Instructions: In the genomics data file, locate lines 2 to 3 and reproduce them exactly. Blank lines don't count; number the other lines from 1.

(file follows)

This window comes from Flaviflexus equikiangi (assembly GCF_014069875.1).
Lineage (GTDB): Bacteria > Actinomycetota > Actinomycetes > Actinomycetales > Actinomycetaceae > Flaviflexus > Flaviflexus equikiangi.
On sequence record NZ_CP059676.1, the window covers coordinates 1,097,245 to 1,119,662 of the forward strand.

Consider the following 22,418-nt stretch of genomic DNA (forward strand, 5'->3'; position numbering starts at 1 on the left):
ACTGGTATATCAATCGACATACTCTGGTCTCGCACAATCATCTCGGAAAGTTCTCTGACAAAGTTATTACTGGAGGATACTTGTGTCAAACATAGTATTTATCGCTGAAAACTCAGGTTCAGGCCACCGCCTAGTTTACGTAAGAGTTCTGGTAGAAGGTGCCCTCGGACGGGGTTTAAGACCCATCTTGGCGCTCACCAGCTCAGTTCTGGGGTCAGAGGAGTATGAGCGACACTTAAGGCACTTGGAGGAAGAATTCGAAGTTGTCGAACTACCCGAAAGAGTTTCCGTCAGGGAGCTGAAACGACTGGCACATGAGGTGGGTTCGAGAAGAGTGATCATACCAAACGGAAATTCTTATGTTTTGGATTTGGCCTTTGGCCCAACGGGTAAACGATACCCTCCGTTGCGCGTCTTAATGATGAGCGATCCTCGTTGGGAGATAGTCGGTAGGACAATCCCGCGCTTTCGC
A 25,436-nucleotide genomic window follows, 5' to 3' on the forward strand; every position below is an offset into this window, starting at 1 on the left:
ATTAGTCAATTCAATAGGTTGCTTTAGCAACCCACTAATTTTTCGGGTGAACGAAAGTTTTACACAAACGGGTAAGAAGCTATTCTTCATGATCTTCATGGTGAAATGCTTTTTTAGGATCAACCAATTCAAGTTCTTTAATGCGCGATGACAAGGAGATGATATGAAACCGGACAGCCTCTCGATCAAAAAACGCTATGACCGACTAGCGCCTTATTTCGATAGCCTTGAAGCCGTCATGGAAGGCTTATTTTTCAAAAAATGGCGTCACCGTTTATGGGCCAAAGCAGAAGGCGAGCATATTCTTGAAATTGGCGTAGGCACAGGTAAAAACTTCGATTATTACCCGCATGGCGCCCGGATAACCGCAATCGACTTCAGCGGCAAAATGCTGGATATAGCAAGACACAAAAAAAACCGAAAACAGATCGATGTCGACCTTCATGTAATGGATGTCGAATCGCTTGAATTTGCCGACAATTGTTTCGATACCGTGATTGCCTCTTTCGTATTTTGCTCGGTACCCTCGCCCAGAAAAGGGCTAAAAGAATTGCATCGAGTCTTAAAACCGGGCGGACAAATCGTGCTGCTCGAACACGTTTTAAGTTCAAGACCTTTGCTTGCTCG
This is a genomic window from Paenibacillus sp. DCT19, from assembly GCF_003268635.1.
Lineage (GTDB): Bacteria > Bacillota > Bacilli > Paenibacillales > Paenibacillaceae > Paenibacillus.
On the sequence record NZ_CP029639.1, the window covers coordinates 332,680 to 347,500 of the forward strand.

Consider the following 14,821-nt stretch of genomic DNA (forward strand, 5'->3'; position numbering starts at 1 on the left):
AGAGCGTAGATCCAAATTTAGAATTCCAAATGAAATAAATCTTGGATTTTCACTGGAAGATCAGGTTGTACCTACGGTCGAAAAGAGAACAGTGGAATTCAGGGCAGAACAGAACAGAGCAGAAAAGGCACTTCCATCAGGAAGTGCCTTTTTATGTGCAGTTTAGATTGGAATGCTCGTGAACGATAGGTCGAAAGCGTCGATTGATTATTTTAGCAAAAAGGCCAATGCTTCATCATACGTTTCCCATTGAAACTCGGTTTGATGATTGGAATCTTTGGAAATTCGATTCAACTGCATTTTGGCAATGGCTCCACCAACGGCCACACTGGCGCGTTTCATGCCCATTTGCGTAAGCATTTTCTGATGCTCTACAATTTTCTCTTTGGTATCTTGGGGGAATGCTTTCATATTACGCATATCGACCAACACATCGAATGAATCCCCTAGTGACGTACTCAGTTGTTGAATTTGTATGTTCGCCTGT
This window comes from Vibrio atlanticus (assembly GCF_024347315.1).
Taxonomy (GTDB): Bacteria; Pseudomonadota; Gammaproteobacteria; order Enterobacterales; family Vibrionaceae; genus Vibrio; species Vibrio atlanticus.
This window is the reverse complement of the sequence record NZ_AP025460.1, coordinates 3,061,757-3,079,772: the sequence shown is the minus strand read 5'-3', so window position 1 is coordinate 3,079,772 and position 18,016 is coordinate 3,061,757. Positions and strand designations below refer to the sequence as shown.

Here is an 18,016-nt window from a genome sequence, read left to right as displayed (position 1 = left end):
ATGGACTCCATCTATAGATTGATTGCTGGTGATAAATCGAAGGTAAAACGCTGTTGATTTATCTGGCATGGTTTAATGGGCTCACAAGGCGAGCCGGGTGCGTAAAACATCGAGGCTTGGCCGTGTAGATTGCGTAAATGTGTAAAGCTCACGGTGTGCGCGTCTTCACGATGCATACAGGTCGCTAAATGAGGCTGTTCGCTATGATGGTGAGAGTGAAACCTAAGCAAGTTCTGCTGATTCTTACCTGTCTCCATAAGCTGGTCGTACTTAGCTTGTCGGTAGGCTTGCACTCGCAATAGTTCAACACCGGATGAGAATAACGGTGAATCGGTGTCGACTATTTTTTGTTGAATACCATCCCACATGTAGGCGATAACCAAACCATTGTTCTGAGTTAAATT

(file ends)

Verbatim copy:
Lineage (GTDB): Bacteria > Actinomycetota > Actinomycetes > Actinomycetales > Actinomycetaceae > Flaviflexus > Flaviflexus equikiangi.
On sequence record NZ_CP059676.1, the window covers coordinates 1,097,245 to 1,119,662 of the forward strand.